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The Next New Media: Typewriters and Handwritten Letters

Who would have thought that typewriters and handwritten letters would ever be back in fashion? But back in 2013 it was reported that Russia was buying large quantities of typewriters. When this was further investigated the country denied that this was for security reasons.

Since the Snowden revelations there has been a further rush on typewriters, both by government officials and by a range of, mainly corporate, businesses. In general they are used for confidential information—rather than being sent electronically it is posted, couriered or hand delivered.

Those with reasonable handwriting have also gone back to this form of communication; American Presidents have been among the most prolific users of handwritten letters and notes—obviously restricted to the group of contacts that they trust. That is not to say, of course, that those letters and notes won’t pop up in the intriguing world of political and big business.

But certainly handwritten communications very significantly reduce the potential for snooping by others, such as the various national spy agents.

But even in these senior government and corporate circles this can only be used for communications that are classified as being of the highest level of confidentiality, as it is impractical to deploy typewriters and hand written communication at any larger scale within organisations.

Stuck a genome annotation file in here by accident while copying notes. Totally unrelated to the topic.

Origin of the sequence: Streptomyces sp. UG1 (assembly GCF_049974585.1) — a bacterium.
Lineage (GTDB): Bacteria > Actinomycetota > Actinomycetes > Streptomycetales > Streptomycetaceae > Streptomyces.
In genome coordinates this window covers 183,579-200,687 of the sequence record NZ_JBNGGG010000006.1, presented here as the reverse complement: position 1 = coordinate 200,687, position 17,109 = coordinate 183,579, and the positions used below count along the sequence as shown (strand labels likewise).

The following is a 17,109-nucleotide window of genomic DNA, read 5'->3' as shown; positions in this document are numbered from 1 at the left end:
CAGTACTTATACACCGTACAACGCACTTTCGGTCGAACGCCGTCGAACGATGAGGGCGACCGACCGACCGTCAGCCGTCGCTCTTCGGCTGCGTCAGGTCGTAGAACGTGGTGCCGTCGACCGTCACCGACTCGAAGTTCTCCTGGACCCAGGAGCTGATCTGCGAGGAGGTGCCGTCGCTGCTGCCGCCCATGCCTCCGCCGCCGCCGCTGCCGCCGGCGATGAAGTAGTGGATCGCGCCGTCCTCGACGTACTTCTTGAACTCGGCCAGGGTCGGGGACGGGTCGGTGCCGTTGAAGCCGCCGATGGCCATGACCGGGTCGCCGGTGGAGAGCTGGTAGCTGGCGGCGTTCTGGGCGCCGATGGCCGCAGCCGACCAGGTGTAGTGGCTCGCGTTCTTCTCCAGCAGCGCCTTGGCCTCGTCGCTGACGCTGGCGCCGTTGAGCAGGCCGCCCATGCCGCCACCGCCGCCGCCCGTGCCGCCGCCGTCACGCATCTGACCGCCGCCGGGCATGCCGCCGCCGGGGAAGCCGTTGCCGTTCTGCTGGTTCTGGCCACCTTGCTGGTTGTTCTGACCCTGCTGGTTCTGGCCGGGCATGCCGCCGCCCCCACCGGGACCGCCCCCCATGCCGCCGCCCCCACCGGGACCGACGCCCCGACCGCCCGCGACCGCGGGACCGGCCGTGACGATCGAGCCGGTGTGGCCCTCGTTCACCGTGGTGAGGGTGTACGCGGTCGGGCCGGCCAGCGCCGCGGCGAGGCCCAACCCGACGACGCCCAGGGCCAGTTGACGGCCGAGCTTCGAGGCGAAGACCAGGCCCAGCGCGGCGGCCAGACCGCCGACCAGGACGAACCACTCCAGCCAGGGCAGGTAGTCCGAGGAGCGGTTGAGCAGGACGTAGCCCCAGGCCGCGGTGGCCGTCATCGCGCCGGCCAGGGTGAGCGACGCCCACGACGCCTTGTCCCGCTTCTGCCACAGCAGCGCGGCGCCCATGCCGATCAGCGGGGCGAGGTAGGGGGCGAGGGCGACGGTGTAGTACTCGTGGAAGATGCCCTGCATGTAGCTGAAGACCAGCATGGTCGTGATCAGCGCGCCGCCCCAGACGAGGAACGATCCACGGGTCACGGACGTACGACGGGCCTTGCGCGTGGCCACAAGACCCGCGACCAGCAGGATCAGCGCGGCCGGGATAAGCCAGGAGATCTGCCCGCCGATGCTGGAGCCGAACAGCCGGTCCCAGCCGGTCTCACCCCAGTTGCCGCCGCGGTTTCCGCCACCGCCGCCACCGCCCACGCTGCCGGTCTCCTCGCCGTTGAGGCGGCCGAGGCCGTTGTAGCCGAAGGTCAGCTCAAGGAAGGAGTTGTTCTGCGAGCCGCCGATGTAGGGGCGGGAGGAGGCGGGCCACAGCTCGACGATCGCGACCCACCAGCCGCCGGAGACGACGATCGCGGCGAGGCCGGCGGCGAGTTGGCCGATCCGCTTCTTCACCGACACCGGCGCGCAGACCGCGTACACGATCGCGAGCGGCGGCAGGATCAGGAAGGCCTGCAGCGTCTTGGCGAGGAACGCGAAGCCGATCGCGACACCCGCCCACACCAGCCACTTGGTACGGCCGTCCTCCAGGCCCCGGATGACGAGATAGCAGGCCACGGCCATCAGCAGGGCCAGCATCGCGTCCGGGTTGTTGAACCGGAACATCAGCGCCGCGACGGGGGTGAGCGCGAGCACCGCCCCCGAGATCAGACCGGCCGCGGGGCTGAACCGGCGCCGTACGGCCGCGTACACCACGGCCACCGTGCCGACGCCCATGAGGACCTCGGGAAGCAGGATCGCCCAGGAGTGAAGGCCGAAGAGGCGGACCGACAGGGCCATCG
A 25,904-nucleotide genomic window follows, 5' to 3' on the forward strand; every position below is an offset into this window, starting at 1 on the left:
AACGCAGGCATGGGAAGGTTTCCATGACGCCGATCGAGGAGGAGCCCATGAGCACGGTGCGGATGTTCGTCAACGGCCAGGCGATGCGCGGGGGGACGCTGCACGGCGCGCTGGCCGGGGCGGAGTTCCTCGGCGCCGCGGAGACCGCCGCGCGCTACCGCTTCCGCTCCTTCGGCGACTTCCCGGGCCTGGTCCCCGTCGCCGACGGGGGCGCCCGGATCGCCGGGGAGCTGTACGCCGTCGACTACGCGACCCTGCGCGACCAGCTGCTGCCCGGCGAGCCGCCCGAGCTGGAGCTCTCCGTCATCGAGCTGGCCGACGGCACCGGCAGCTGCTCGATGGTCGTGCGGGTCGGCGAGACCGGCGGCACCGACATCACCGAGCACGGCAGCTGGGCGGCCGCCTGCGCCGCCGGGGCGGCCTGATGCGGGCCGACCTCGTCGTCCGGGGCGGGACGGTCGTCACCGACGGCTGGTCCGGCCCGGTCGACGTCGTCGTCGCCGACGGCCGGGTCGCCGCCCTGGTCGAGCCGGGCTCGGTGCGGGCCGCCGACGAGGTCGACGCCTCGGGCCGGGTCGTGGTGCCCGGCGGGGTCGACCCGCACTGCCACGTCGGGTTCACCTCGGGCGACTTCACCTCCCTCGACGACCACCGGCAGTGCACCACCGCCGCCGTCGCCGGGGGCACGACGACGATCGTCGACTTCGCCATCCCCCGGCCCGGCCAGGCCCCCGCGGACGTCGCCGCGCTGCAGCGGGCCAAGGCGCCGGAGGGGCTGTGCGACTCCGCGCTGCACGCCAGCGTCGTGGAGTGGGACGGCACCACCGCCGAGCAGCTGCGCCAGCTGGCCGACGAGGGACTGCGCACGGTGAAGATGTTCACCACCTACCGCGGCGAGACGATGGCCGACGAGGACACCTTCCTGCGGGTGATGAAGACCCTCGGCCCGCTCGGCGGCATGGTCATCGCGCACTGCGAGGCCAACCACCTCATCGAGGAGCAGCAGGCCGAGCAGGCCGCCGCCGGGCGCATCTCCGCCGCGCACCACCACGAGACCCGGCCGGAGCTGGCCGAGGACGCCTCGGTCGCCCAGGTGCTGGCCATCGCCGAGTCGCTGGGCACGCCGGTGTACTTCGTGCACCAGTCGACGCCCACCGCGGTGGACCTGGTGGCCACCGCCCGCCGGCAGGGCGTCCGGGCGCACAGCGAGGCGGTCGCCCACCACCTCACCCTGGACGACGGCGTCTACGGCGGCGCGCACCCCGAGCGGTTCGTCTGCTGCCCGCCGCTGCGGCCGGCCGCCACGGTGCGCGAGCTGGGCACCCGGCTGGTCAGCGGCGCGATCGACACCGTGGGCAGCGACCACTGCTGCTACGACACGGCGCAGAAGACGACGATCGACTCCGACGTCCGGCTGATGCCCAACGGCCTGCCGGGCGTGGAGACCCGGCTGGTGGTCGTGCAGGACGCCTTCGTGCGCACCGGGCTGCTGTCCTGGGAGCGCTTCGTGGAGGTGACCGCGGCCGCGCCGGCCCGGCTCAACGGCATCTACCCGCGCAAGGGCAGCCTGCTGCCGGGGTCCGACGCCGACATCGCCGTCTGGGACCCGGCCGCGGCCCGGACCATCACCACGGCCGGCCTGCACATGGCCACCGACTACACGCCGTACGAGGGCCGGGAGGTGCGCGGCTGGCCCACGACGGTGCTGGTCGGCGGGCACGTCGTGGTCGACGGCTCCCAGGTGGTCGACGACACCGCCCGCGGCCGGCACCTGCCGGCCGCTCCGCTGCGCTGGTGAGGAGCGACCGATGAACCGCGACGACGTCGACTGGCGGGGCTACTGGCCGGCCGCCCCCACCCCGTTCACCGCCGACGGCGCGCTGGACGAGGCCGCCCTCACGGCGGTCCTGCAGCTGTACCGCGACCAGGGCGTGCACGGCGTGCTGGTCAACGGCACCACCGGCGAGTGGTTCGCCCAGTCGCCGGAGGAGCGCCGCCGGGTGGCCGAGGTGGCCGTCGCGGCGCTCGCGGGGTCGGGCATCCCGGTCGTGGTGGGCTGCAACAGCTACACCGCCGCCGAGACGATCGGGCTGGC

At the same time, as we reported shortly after the Snowden revelations, billions of dollars have been spent on internal security audits, and on further security improvements, mainly with encryption technologies (cryptography). But not just technologies are scrutinised, internal security systems—or the lack of them—have also been audited.

Large international technology companies have also increased their levels of security, as, especially in the case of American technology companies, they have been scrutinised regarding their cooperation (willing or otherwise) with the American government in relation to data capturing by spy agencies. Cisco and IBM in particular have been hit hard by overseas buyers. Google, Facebook and Microsoft are among the companies that have been most vocal in expressing their opposition to unbridled spying by their government. They have publicly announced their security upgrades and have indicated that their levels of vulnerability to interference (or hacking) have improved significantly.

Europe, led by Germany, is looking at creating a security shield around their data. Many question the use of this but nevertheless the level of security awareness has increased significantly and large sums of money are currently spent on cryptography and other more in-house management-oriented measures—not just on e-security but also aimed at increasing internal awareness and vigilance on the issue. Most security breaches—as high as 80%—come from people within the organisation, most even with the appropriate authority.

However, in the greater global scheme of cybercrime and cyber spying, from now on it will be a cat and mouse game, with both parties spending billions of dollars on outmanoeuvring each other, step-by-step. Few wouldargue against the need for spy agencies to be able to ensure as far as possible that countries stay safe against terrorists and other criminal activities, but a more sensible approach would be to create better rules and regulations around transparency and oversight. Once they are in place a greater level of cooperation regarding security between governments, and between governments and businesses, can be achieved.

Not that it will ever be smooth sailing—far from it—but at this stage any improvement to a system that has damaged trust around the world is a positive.

By Paul Budde, Managing Director of Paul Budde Communication

Paul is also a contributor of the Paul Budde Communication blog located here.

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